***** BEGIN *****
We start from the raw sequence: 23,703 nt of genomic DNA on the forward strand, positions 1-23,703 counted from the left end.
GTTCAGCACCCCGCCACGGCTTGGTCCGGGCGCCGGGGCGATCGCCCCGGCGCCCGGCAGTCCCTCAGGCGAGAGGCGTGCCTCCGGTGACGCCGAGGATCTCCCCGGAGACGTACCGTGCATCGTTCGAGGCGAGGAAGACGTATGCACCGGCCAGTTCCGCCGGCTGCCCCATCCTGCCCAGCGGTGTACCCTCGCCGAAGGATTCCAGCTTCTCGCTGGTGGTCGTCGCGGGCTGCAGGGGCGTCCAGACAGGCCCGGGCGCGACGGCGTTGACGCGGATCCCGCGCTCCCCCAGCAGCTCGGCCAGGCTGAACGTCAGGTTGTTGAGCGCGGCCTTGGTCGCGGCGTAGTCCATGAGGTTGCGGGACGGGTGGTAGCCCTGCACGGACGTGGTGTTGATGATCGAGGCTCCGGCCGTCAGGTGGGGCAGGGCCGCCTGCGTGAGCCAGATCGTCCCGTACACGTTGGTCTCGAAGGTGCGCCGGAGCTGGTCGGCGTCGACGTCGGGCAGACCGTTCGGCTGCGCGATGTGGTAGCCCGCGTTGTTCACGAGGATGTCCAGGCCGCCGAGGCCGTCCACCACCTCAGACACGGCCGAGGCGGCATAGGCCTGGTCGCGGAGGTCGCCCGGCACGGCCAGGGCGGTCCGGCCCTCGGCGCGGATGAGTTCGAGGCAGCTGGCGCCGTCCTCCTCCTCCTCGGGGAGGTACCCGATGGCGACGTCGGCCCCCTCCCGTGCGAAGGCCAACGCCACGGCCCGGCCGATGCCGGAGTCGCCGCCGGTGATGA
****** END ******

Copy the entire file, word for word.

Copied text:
We start from the raw sequence: 23,703 nt of genomic DNA on the forward strand, positions 1-23,703 counted from the left end.
GTTCAGCACCCCGCCACGGCTTGGTCCGGGCGCCGGGGCGATCGCCCCGGCGCCCGGCAGTCCCTCAGGCGAGAGGCGTGCCTCCGGTGACGCCGAGGATCTCCCCGGAGACGTACCGTGCATCGTTCGAGGCGAGGAAGACGTATGCACCGGCCAGTTCCGCCGGCTGCCCCATCCTGCCCAGCGGTGTACCCTCGCCGAAGGATTCCAGCTTCTCGCTGGTGGTCGTCGCGGGCTGCAGGGGCGTCCAGACAGGCCCGGGCGCGACGGCGTTGACGCGGATCCCGCGCTCCCCCAGCAGCTCGGCCAGGCTGAACGTCAGGTTGTTGAGCGCGGCCTTGGTCGCGGCGTAGTCCATGAGGTTGCGGGACGGGTGGTAGCCCTGCACGGACGTGGTGTTGATGATCGAGGCTCCGGCCGTCAGGTGGGGCAGGGCCGCCTGCGTGAGCCAGATCGTCCCGTACACGTTGGTCTCGAAGGTGCGCCGGAGCTGGTCGGCGTCGACGTCGGGCAGACCGTTCGGCTGCGCGATGTGGTAGCCCGCGTTGTTCACGAGGATGTCCAGGCCGCCGAGGCCGTCCACCACCTCAGACACGGCCGAGGCGGCATAGGCCTGGTCGCGGAGGTCGCCCGGCACGGCCAGGGCGGTCCGGCCCTCGGCGCGGATGAGTTCGAGGCAGCTGGCGCCGTCCTCCTCCTCCTCGGGGAGGTACCCGATGGCGACGTCGGCCCCCTCCCGTGCGAAGGCCAACGCCACGGCCCGGCCGATGCCGGAGTCGCCGCCGGTGATGA